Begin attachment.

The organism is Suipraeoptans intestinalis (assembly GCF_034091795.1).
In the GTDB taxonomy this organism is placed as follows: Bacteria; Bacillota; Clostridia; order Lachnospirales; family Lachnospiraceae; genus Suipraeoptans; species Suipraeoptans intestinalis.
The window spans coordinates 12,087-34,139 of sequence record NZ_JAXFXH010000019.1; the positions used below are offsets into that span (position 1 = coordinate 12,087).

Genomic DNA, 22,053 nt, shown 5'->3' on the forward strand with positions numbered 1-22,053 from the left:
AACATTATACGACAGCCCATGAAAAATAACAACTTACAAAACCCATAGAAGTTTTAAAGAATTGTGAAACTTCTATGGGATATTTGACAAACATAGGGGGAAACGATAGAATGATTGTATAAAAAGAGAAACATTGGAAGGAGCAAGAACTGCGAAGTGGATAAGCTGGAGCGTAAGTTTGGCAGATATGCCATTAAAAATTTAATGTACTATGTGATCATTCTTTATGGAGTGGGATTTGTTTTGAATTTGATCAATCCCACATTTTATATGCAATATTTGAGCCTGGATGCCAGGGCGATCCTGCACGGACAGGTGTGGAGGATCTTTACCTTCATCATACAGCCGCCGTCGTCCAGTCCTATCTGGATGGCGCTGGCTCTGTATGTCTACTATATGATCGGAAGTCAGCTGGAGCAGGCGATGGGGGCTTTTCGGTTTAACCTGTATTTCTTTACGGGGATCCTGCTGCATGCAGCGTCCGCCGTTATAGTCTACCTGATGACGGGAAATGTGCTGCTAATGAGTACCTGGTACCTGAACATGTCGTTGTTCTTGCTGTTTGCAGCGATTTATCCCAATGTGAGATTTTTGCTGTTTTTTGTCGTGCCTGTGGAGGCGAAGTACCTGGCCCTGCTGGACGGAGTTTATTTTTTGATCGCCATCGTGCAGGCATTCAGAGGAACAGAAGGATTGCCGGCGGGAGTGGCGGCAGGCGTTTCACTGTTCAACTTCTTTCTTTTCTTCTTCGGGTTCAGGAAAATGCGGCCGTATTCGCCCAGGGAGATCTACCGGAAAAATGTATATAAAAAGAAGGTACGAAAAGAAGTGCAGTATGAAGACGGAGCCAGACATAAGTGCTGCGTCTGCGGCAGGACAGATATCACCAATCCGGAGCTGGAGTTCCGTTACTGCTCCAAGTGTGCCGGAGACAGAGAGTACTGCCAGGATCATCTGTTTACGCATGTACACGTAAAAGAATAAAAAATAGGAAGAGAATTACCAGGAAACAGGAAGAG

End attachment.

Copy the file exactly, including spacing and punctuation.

The organism is Suipraeoptans intestinalis (assembly GCF_034091795.1).
In the GTDB taxonomy this organism is placed as follows: Bacteria; Bacillota; Clostridia; order Lachnospirales; family Lachnospiraceae; genus Suipraeoptans; species Suipraeoptans intestinalis.
The window spans coordinates 12,087-34,139 of sequence record NZ_JAXFXH010000019.1; the positions used below are offsets into that span (position 1 = coordinate 12,087).

Genomic DNA, 22,053 nt, shown 5'->3' on the forward strand with positions numbered 1-22,053 from the left:
AACATTATACGACAGCCCATGAAAAATAACAACTTACAAAACCCATAGAAGTTTTAAAGAATTGTGAAACTTCTATGGGATATTTGACAAACATAGGGGGAAACGATAGAATGATTGTATAAAAAGAGAAACATTGGAAGGAGCAAGAACTGCGAAGTGGATAAGCTGGAGCGTAAGTTTGGCAGATATGCCATTAAAAATTTAATGTACTATGTGATCATTCTTTATGGAGTGGGATTTGTTTTGAATTTGATCAATCCCACATTTTATATGCAATATTTGAGCCTGGATGCCAGGGCGATCCTGCACGGACAGGTGTGGAGGATCTTTACCTTCATCATACAGCCGCCGTCGTCCAGTCCTATCTGGATGGCGCTGGCTCTGTATGTCTACTATATGATCGGAAGTCAGCTGGAGCAGGCGATGGGGGCTTTTCGGTTTAACCTGTATTTCTTTACGGGGATCCTGCTGCATGCAGCGTCCGCCGTTATAGTCTACCTGATGACGGGAAATGTGCTGCTAATGAGTACCTGGTACCTGAACATGTCGTTGTTCTTGCTGTTTGCAGCGATTTATCCCAATGTGAGATTTTTGCTGTTTTTTGTCGTGCCTGTGGAGGCGAAGTACCTGGCCCTGCTGGACGGAGTTTATTTTTTGATCGCCATCGTGCAGGCATTCAGAGGAACAGAAGGATTGCCGGCGGGAGTGGCGGCAGGCGTTTCACTGTTCAACTTCTTTCTTTTCTTCTTCGGGTTCAGGAAAATGCGGCCGTATTCGCCCAGGGAGATCTACCGGAAAAATGTATATAAAAAGAAGGTACGAAAAGAAGTGCAGTATGAAGACGGAGCCAGACATAAGTGCTGCGTCTGCGGCAGGACAGATATCACCAATCCGGAGCTGGAGTTCCGTTACTGCTCCAAGTGTGCCGGAGACAGAGAGTACTGCCAGGATCATCTGTTTACGCATGTACACGTAAAAGAATAAAAAATAGGAAGAGAATTACCAGGAAACAGGAAGAG